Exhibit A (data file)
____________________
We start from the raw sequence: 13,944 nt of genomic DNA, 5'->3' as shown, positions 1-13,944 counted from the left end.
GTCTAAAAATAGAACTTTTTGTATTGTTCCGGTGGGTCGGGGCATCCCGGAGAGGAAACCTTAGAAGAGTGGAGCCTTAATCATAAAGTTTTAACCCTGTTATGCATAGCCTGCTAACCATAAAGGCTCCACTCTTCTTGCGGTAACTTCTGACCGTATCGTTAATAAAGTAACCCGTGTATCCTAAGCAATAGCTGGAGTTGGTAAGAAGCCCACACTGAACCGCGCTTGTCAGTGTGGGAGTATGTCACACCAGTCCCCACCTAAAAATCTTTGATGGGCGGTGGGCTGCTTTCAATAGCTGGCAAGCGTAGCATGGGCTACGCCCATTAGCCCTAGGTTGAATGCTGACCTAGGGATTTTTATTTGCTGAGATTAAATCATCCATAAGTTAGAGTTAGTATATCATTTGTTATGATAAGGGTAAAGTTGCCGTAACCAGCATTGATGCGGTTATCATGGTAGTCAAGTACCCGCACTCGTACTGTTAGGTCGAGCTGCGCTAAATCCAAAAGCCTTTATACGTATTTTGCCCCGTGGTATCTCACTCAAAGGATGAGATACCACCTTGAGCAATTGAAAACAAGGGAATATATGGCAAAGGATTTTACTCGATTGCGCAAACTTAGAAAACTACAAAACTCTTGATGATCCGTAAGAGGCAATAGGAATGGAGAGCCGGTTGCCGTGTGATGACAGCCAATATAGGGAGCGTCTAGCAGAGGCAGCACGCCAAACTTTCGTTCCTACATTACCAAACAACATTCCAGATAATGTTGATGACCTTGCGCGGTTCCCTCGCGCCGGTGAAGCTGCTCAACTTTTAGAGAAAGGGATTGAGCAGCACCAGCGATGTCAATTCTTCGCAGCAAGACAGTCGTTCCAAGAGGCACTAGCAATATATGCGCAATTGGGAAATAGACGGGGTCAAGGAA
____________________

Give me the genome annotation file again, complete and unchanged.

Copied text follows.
We start from the raw sequence: 13,944 nt of genomic DNA, 5'->3' as shown, positions 1-13,944 counted from the left end.
GTCTAAAAATAGAACTTTTTGTATTGTTCCGGTGGGTCGGGGCATCCCGGAGAGGAAACCTTAGAAGAGTGGAGCCTTAATCATAAAGTTTTAACCCTGTTATGCATAGCCTGCTAACCATAAAGGCTCCACTCTTCTTGCGGTAACTTCTGACCGTATCGTTAATAAAGTAACCCGTGTATCCTAAGCAATAGCTGGAGTTGGTAAGAAGCCCACACTGAACCGCGCTTGTCAGTGTGGGAGTATGTCACACCAGTCCCCACCTAAAAATCTTTGATGGGCGGTGGGCTGCTTTCAATAGCTGGCAAGCGTAGCATGGGCTACGCCCATTAGCCCTAGGTTGAATGCTGACCTAGGGATTTTTATTTGCTGAGATTAAATCATCCATAAGTTAGAGTTAGTATATCATTTGTTATGATAAGGGTAAAGTTGCCGTAACCAGCATTGATGCGGTTATCATGGTAGTCAAGTACCCGCACTCGTACTGTTAGGTCGAGCTGCGCTAAATCCAAAAGCCTTTATACGTATTTTGCCCCGTGGTATCTCACTCAAAGGATGAGATACCACCTTGAGCAATTGAAAACAAGGGAATATATGGCAAAGGATTTTACTCGATTGCGCAAACTTAGAAAACTACAAAACTCTTGATGATCCGTAAGAGGCAATAGGAATGGAGAGCCGGTTGCCGTGTGATGACAGCCAATATAGGGAGCGTCTAGCAGAGGCAGCACGCCAAACTTTCGTTCCTACATTACCAAACAACATTCCAGATAATGTTGATGACCTTGCGCGGTTCCCTCGCGCCGGTGAAGCTGCTCAACTTTTAGAGAAAGGGATTGAGCAGCACCAGCGATGTCAATTCTTCGCAGCAAGACAGTCGTTCCAAGAGGCACTAGCAATATATGCGCAATTGGGAAATAGACGGGGTCAAGGAA